Magnesium is required for proper nerve and muscle function so low levels in the blood result in “tetanic spasms” where muscles contract uncontrollably. The disorder in an adult cow begins with separation from the herd and going off feed. The ears are often erect and twitching and the cow is alert, hyperexcitable and may be aggressive.… Continue reading

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Overcoming converging challenges for a better future

By Matt Reese

The last year saw a convergence of needs for local business, local consumers and a local farm in the Hillsboro community in Highland County. The response to the challenges of 2020 from Maplecrest Farms will hopefully help to meet those needs.  

Maplecrest Farms, founded by John and Joanie Grimes in 1990, has found solid footing as a seedstock operation providing high quality Angus and Simmental genetics for other cattle operations. The operation now has around 350 cows and sells cattle in numerous sales every year. These include a fall production sale every September, an annual bull sale in March, multiple online show heifer sales, as well as merchandising bulls through the Allied Producer Program with Gardiner Angus Ranch in Kansas. Maplecrest also sold a limited number of head as local freezer beef.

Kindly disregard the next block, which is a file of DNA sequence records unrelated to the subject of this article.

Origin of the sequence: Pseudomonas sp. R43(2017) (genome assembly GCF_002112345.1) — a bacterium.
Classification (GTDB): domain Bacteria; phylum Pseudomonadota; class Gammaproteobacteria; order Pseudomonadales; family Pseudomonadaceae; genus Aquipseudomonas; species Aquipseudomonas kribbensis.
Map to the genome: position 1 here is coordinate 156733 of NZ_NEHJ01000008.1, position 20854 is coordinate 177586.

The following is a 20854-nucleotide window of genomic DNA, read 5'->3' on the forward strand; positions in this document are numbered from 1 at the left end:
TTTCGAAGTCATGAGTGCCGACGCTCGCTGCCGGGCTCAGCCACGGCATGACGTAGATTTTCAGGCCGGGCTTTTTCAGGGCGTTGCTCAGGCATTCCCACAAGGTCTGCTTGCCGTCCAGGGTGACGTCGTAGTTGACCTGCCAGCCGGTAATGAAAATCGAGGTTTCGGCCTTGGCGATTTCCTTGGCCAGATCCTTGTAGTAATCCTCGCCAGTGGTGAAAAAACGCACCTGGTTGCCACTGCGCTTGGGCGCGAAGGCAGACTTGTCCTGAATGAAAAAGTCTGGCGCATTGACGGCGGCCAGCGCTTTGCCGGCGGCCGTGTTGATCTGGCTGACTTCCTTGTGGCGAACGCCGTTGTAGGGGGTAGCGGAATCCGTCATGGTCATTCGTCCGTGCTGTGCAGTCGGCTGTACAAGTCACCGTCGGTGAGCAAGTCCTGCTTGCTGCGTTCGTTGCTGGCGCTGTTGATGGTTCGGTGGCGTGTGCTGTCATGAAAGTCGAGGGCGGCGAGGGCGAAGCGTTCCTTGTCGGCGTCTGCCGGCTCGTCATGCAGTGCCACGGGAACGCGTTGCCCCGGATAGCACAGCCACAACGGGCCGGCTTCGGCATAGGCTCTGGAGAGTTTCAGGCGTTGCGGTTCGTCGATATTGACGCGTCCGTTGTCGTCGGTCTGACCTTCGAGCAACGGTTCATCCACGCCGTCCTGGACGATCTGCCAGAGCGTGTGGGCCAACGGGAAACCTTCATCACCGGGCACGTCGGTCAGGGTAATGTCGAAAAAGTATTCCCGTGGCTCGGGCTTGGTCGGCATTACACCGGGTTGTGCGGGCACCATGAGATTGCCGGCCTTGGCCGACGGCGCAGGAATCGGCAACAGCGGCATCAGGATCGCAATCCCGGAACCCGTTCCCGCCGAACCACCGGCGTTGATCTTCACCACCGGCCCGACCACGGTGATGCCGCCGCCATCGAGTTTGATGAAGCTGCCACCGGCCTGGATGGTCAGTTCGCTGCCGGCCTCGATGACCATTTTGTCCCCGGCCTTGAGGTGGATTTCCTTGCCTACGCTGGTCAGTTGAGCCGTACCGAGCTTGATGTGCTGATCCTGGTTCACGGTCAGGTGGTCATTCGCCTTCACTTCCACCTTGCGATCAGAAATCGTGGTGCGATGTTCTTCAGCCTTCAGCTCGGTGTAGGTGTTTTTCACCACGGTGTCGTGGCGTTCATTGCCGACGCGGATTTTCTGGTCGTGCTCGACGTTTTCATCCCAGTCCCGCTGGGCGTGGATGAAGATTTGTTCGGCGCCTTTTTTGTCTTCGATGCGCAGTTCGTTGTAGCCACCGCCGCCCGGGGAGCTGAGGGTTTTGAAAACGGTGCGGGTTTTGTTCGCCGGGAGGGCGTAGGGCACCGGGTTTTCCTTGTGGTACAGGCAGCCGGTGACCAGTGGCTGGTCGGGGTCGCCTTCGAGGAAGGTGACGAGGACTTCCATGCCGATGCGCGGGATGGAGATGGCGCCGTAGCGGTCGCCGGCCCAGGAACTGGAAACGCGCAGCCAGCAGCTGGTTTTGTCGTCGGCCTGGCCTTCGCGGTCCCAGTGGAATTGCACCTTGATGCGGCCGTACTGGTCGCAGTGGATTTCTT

And, as the Grimes’ daughters (Lindsey and Lauren) and their husbands (Adam and Will) have phased into the operation, some expansion options had to be explored with new ways to add value to the cattle not being sold as seedstock.… Continue reading

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Beef Expo starts March 18

The Ohio Cattlemen’s Association’s (OCA) 2021 Ohio Beef Expo is finally here March 18-21 at the Ohio Expo Center in Columbus.

Maintaining a safe environment while providing Expo participants with the critical necessity to continue essential farm income are the objectives driving all decisions for the event. Accomplishing these goals has required the Beef Expo to reformat several elements to comply with the current COVID related state health orders. The seven seedstock sales have been changed to reduce the number of buyers in one area and scheduled for one sale at a time utilizing only one sale ring in the Voinovich building.

The sales will start Friday afternoon March 19 and continue through Saturday, March 20. Most sales will also provide potential buyers with an optional online bidding opportunity. In addition, the Online Feeder Cattle Sale will continue at a new time on Friday morning.

Ohio Beef Expo Schedule of Events


8:00 a.m.Continue reading